Keeping dementia at bay

According to the BBC News, a recent study shows that keeping mentally active could help protect the brain in old age.

In a recent US study, 294 people were given tests that measured memory and thinking, every year for about six years, until their deaths.

They also answered a questionnaire about whether they read books, wrote letters and took part in other activities linked to mental stimulation during childhood, adolescence, middle age and in later life.

After death, their brains were examined for evidence of the physical signs of dementia, such as brain lesions and plaques.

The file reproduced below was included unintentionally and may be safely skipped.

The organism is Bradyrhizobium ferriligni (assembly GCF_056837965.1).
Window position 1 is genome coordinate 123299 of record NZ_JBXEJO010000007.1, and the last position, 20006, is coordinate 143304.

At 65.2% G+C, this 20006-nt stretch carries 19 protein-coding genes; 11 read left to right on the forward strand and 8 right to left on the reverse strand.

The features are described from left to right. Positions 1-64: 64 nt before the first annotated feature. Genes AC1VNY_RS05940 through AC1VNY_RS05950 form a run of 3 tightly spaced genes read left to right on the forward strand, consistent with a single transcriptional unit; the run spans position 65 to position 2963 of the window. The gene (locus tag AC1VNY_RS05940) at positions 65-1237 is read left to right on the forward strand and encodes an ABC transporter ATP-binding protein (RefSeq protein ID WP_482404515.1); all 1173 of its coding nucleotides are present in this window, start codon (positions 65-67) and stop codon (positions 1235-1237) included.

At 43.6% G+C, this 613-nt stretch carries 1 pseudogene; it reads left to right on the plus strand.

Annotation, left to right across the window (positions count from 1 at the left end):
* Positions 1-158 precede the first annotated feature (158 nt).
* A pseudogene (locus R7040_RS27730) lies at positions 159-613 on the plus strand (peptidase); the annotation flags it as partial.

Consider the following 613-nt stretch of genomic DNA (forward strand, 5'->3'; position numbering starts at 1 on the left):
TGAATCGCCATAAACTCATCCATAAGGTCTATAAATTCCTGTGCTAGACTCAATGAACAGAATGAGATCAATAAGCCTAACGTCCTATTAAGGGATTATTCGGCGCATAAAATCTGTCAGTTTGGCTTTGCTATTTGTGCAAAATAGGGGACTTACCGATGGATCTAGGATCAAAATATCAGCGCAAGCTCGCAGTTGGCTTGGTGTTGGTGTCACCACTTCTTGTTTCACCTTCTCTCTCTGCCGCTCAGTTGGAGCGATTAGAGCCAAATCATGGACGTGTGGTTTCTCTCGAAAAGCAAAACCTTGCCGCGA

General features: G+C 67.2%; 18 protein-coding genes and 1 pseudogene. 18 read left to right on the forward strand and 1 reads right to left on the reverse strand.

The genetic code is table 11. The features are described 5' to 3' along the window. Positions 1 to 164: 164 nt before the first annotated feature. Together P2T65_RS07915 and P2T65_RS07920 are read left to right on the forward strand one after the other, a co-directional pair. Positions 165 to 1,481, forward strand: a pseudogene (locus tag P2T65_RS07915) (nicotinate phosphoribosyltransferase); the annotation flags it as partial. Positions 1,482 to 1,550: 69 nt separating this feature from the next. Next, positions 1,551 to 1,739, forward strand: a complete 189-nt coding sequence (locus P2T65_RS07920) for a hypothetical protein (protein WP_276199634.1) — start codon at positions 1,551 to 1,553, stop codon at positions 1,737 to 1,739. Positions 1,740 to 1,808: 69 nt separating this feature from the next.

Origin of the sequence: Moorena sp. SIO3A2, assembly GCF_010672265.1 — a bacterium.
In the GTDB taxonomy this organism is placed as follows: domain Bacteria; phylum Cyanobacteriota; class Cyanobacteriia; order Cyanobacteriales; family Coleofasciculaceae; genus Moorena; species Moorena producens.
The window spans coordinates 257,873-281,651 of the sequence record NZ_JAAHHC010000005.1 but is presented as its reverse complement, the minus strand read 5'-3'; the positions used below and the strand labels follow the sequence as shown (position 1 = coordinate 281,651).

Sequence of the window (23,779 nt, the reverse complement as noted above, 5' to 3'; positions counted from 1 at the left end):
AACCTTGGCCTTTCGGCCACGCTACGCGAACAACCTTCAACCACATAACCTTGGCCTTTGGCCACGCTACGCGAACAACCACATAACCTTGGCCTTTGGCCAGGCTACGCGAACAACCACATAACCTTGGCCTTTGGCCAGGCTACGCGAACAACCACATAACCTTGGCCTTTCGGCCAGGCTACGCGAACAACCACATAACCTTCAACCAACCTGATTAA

The study found that those who had a record of keeping the brain busy had a rate of cognitive decline estimated at 15% slower than those who did not.

Dr Robert Wilson, who led the study, said the research suggested exercising the brain across a lifetime was important for brain health in old age.

He told the BBC News: "The brain that we have in old age depends in part on what we habitually ask it to do in life. What you do during your lifetime has a great impact on the likelihood these age-related diseases are going to be expressed."

To read the article in full on the BBC website, click here.